The Temples of Ashapuri
World Monuments Fund (WMF) has signed a contract with Cardiff University for PRASADA to carry out feasibility studies for the recovery, conservation and presentation of some twenty-six ruined medieval temples at Ashapuri (Dist. Raisen, MP, India). This work is part of the Madhya Pradesh Monuments Project, a partnership between the WMF and the Government of Madhya Pradesh. PRASADA is also carrying out a parallel study, funded by the INTACH-UK Trust, of the significance of Ashpuri in the architectural history of central India.
The temple remains at Ashapuri, under the protection of the Directorate of Archaeology, Archives and Museums, Govt. of Madhya Pradesh, testify to a flourishing city during the Pratihara and Paramara periods, and an important cult centre with continuous activity in temple construction from at least the 9th to 12th centuries. A decade ago only a small group of ruined medieval temples was apparent, and a small museum exhibiting sculpture and architectural fragments, of startlingly fine quality for such a little-known site. Since then many more temples have been located and excavated, the majority on a hill outside the village and overlooking a tank. The cause of their destruction is still uncertain. As a result of recent excavations, hundreds of architectural and sculptural fragments have been laid out across the site, while many still lie in heaps.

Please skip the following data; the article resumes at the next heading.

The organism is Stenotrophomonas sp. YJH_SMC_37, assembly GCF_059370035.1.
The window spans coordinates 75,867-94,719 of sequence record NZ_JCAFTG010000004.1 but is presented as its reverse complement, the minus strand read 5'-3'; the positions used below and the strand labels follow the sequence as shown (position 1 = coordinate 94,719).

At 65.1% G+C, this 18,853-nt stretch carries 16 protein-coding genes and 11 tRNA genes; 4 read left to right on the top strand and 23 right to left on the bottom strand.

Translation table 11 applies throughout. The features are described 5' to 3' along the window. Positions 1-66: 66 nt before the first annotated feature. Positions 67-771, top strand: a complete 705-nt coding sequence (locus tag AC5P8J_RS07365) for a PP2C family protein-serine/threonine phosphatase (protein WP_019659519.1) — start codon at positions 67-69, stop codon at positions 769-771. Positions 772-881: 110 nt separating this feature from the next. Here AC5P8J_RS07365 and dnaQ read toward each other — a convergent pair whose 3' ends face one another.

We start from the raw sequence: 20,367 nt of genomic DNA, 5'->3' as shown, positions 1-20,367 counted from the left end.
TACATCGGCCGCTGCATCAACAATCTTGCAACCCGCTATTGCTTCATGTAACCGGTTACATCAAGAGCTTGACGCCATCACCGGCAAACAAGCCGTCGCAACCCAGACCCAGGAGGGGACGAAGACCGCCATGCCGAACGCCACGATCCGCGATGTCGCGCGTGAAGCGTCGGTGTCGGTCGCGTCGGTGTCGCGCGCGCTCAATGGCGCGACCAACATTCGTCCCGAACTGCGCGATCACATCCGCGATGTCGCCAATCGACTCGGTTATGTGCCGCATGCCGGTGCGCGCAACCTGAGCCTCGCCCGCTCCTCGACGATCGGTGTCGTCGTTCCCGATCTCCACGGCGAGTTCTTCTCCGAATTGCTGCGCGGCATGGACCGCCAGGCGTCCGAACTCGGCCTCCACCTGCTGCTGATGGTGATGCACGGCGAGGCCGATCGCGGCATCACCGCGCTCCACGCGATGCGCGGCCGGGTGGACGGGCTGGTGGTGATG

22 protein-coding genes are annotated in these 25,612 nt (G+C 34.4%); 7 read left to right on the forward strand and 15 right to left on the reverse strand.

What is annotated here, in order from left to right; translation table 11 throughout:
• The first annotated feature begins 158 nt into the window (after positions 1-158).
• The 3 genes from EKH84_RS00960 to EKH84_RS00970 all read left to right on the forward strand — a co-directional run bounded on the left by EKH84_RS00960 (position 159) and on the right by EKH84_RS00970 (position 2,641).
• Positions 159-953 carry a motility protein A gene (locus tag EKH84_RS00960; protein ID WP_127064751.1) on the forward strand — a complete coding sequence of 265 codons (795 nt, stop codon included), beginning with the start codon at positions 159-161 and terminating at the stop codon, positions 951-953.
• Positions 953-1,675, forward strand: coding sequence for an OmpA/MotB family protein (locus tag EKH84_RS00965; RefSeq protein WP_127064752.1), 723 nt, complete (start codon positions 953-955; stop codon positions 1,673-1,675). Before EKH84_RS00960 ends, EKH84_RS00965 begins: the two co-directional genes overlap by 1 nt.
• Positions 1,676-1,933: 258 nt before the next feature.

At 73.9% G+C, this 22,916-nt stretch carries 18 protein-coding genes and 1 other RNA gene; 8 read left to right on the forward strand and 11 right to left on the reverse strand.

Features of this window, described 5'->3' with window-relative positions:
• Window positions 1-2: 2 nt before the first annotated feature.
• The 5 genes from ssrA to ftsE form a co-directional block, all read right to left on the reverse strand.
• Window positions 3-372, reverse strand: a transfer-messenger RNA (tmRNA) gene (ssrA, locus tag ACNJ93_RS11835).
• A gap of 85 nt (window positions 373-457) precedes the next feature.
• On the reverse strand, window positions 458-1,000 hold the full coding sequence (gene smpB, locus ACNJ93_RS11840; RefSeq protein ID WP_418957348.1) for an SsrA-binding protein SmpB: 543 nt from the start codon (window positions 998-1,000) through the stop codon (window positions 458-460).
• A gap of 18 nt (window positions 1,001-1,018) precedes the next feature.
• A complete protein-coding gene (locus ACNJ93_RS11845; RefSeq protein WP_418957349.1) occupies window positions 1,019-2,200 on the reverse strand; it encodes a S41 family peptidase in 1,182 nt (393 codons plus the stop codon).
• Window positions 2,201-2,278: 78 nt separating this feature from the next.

There are numerous ruined temples in central India, but there is probably no site where the remains so many fine and varied temples lie scattered. Not one of these temples survives intact. Only a couple have some pillars and beams still erect. Ashapuri therefore represents a rare challenge as to how to protect, and how to give due value and meaning, to the vestiges of an important centre of medieval Indian temple art.